Hubble can also produce color-calibrated images. Its “UniverseDial” would be standard stars and lamps within the cameras whose brightness and color are known very accurately. However, Hubble’s mission is not to produce images that faithfully reproduce colors. “For one thing that is somewhat meaningless in the case of most of the images,” said Levay, “since we generally couldn’t see these objects anyway because they are so faint, and our eyes react differently to colors of very faint light.” But the most important goal of Hubble is produce images that convey as much scientific information as possible.
The rover Pancams do this as well. “It turns out there is a whole variety of iron-bearing minerals that have different color response at infrared wavelengths that the camera is sensitive to,” said Bell, “so we can make very garish, kind of Andy Warhol-like false color pictures.” Bell added that these images serve double duty in that they provide scientific information, plus the public really enjoys the images.
And so, in both Hubble and MER, color is used as a tool, to either enhance an object’s detail or to visualize what otherwise could not be seen by the human eye. Without false color, our eyes would never see (and we would never know) what ionized gases make up a nebula, for example, or what iron-bearing minerals lie on the surface of Mars.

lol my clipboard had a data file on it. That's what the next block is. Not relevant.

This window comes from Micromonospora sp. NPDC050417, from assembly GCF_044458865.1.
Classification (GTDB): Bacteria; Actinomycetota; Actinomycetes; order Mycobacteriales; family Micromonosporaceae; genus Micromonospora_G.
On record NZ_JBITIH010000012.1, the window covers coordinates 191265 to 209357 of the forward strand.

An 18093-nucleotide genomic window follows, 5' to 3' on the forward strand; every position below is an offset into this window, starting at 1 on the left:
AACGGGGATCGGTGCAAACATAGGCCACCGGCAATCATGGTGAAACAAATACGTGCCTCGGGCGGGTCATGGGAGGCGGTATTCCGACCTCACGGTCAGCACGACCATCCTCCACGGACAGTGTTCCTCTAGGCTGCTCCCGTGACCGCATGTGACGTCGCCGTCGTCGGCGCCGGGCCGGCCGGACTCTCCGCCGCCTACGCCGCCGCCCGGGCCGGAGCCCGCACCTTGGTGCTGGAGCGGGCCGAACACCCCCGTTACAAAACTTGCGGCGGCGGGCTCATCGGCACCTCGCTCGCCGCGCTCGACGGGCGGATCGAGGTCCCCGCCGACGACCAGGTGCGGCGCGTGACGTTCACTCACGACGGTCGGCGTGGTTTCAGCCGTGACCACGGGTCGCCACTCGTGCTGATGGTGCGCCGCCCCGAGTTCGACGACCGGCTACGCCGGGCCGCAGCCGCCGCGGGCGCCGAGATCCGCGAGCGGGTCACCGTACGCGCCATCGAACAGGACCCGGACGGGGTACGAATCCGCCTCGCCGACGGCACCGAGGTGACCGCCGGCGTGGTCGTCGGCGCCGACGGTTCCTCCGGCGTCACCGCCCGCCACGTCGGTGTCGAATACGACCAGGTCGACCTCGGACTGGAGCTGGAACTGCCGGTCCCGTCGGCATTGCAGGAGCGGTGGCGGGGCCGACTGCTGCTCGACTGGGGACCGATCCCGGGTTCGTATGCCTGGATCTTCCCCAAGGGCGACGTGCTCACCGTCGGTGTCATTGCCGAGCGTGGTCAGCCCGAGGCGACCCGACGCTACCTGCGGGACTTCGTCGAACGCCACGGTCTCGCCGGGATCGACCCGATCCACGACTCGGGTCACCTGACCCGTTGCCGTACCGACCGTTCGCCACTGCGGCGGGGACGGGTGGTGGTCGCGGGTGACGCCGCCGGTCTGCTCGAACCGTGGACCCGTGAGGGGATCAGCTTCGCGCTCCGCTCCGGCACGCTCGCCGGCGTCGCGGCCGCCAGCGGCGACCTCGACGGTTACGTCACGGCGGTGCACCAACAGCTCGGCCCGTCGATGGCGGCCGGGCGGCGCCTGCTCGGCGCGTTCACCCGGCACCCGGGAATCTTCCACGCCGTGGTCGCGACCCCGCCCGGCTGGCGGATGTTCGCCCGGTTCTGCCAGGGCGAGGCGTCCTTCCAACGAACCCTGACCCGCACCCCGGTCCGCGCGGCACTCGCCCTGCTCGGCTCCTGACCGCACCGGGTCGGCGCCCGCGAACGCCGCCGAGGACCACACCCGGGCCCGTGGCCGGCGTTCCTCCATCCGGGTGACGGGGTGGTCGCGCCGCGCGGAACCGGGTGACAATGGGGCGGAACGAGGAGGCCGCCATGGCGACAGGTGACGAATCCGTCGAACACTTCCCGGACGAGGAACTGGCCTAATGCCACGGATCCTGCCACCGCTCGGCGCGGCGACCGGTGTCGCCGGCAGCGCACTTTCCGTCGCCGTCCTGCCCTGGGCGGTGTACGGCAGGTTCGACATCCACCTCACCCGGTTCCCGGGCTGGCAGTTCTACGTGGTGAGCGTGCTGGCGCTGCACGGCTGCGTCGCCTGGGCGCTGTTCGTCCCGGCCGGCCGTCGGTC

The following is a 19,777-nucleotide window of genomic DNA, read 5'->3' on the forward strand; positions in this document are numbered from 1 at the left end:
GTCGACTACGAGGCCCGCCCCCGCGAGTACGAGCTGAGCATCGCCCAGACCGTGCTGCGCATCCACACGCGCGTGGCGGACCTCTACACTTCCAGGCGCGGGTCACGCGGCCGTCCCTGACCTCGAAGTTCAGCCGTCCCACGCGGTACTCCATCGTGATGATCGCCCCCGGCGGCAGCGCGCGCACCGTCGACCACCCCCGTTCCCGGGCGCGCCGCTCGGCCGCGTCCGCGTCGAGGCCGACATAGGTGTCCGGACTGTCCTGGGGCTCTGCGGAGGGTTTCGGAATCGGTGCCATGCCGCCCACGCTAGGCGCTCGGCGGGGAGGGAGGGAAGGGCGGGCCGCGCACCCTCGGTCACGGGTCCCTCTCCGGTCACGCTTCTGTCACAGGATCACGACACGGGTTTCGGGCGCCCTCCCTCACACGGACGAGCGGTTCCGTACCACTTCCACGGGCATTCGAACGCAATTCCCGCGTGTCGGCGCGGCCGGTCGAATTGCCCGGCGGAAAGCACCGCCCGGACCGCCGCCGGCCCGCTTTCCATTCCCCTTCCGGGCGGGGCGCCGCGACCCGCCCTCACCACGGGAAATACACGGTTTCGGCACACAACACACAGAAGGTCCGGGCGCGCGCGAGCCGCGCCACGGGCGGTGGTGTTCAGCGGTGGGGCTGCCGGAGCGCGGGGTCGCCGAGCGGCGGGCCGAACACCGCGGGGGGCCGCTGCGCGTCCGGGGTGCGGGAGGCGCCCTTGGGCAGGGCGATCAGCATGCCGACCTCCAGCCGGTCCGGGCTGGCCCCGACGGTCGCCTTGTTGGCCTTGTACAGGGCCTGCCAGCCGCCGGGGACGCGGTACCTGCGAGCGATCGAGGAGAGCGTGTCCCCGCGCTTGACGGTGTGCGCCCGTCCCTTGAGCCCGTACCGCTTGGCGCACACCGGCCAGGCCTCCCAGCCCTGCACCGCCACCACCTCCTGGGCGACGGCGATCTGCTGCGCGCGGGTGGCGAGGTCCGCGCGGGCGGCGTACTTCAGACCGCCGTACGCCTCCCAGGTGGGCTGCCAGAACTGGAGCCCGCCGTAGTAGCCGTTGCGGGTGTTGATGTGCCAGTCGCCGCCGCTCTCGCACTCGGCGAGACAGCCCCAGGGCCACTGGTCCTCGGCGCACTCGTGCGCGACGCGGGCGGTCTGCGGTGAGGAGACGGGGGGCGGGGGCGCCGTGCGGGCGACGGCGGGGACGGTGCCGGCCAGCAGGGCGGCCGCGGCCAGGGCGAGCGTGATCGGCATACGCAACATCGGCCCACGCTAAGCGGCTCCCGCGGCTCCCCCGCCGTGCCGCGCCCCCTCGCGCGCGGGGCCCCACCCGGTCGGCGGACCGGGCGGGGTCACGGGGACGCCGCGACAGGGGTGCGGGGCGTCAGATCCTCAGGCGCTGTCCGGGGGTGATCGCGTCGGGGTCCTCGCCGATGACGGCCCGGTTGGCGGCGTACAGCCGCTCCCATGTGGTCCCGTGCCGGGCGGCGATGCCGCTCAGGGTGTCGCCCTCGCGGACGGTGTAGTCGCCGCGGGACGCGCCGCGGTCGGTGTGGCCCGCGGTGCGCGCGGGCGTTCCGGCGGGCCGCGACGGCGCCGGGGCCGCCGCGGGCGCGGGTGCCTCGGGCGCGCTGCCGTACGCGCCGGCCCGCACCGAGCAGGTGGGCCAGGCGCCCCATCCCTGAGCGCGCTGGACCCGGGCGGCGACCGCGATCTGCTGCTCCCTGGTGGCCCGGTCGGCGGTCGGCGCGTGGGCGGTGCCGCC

As for “true color,” there’s a large academic and scholarly community that studies color in areas such as the paint industry that sometimes gets upset when the term “true color” is used by the astronomical imaging group, Bell explained.
“They have a well-established framework for what is true color, and how they quantify color,” he said. “But we’re not really working within that framework at that level. So we try to steer away from using the term ‘true color’.”
Levay noted that no color reproduction can be 100% accurate because of differences in technology between film and digital photography, printing techniques, or even different settings on a computer screen. Additionally, there are variations in how different people perceive color.
“What we’re doing on Mars is really just an estimate,” Bell said, “it’s our best guess using our knowledge of the cameras with the calibration target. But whether it is absolutely 100% true, I think it’s going to take people going there to find that out.”
For more information see http://hubblesite.org/ or check out Jim Bell’s 2006 book “Postcards From Mars.”